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Summer 2023 Warmest Ever Observed in Arctic: NOAA

Summer surface air temperatures during 2023 were the warmest ever observed in the Arctic, according to a report card released by the U.S. National Oceanic and Atmospheric Administration (NOAA) on Tuesday.

The annual report card documented new records showing that human-caused warming of the air, ocean and land is affecting people, ecosystems and communities across the Arctic region, which is heating up faster than any other part of the world.

The Arctic is increasingly warmer, less frozen, and wetter, with regional extremes in weather, climate patterns, and ecosystem responses, according to the report card.

Overall, the year 2023 was the Arctic’s sixth-warmest year on record. Sea ice extent continued to decline, with the last 17 Septembers now registering as the lowest on record.

Western Alaska salmon abundance reached historic extremes during 2021 to 2022, according to the report card. Changes in salmon abundance and size are associated with climatic changes in freshwater and marine ecosystems and competition in the ocean.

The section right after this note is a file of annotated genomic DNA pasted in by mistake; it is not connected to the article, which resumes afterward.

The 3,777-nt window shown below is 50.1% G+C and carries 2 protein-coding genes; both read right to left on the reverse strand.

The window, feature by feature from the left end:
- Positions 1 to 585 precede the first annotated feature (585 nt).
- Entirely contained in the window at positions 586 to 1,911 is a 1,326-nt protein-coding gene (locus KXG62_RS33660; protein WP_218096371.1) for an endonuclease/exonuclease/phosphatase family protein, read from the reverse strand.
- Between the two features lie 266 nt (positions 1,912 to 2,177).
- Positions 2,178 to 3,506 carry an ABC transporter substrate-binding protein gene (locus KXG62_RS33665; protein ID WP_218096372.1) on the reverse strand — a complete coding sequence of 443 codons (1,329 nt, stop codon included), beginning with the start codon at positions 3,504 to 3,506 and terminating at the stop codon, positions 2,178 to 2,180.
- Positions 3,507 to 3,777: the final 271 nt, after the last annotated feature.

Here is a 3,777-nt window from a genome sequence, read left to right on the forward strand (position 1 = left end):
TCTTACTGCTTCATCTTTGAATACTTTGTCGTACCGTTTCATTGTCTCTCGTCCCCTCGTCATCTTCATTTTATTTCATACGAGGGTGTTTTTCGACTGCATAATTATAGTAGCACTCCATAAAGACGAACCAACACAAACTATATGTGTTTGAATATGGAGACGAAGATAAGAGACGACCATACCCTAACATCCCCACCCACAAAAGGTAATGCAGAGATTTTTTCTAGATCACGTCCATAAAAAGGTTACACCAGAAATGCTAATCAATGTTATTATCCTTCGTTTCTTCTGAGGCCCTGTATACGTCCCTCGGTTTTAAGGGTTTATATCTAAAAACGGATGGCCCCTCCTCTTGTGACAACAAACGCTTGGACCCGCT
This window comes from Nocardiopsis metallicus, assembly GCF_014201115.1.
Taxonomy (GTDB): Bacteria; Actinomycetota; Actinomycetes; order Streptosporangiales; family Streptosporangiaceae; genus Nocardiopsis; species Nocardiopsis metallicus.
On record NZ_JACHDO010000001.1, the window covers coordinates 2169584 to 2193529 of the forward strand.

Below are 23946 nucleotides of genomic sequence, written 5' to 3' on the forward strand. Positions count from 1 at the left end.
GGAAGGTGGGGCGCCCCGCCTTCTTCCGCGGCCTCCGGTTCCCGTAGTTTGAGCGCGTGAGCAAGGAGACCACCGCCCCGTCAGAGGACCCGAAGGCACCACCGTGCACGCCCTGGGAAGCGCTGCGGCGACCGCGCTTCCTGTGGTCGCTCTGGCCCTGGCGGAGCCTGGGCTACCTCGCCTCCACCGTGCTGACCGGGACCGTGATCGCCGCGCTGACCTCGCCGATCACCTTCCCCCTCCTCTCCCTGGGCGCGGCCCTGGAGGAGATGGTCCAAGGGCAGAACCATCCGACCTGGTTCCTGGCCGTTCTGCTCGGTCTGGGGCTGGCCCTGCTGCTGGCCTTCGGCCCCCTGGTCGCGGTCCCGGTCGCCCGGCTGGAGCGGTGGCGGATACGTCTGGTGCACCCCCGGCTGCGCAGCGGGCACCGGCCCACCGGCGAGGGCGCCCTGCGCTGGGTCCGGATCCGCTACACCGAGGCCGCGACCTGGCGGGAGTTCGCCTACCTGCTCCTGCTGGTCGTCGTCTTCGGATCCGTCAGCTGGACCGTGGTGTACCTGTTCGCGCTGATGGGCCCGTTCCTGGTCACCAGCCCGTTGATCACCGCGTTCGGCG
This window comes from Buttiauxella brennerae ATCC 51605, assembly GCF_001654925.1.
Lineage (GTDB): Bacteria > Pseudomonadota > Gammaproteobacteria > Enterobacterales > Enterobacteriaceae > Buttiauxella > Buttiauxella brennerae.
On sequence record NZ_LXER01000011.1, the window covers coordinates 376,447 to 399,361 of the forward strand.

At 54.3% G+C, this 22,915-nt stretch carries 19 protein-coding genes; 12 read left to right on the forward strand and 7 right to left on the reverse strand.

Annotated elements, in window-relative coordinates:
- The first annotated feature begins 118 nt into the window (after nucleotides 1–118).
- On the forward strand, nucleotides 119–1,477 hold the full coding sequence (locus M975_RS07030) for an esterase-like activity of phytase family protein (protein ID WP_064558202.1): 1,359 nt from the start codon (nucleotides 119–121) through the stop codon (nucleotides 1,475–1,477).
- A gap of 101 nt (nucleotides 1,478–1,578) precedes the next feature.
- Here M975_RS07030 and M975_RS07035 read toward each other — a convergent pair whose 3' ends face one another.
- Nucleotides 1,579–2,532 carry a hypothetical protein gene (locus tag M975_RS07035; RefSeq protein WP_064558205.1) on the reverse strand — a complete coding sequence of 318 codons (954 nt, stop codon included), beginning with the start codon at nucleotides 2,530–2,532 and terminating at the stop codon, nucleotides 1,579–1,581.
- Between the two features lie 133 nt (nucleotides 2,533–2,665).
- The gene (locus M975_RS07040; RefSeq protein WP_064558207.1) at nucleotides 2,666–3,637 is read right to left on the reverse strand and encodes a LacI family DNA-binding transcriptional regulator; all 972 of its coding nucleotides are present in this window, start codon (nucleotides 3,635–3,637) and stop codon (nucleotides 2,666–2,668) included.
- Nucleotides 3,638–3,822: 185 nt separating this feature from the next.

“The overriding message from this year’s report card is that the time for action is now,” said NOAA Administrator Rick Spinrad.

“NOAA and our federal partners have ramped up our support and collaboration with state, tribal and local communities to help build climate resilience. At the same time, we as a nation and global community must dramatically reduce greenhouse gas emissions that are driving these changes,” he said.

The annual Arctic report card, now in its 18th year, is the work of 82 authors from 13 countries. It is a timely and peer-reviewed source for clear, reliable, and concise environmental information on the current state of different components of the Arctic system relative to historical records.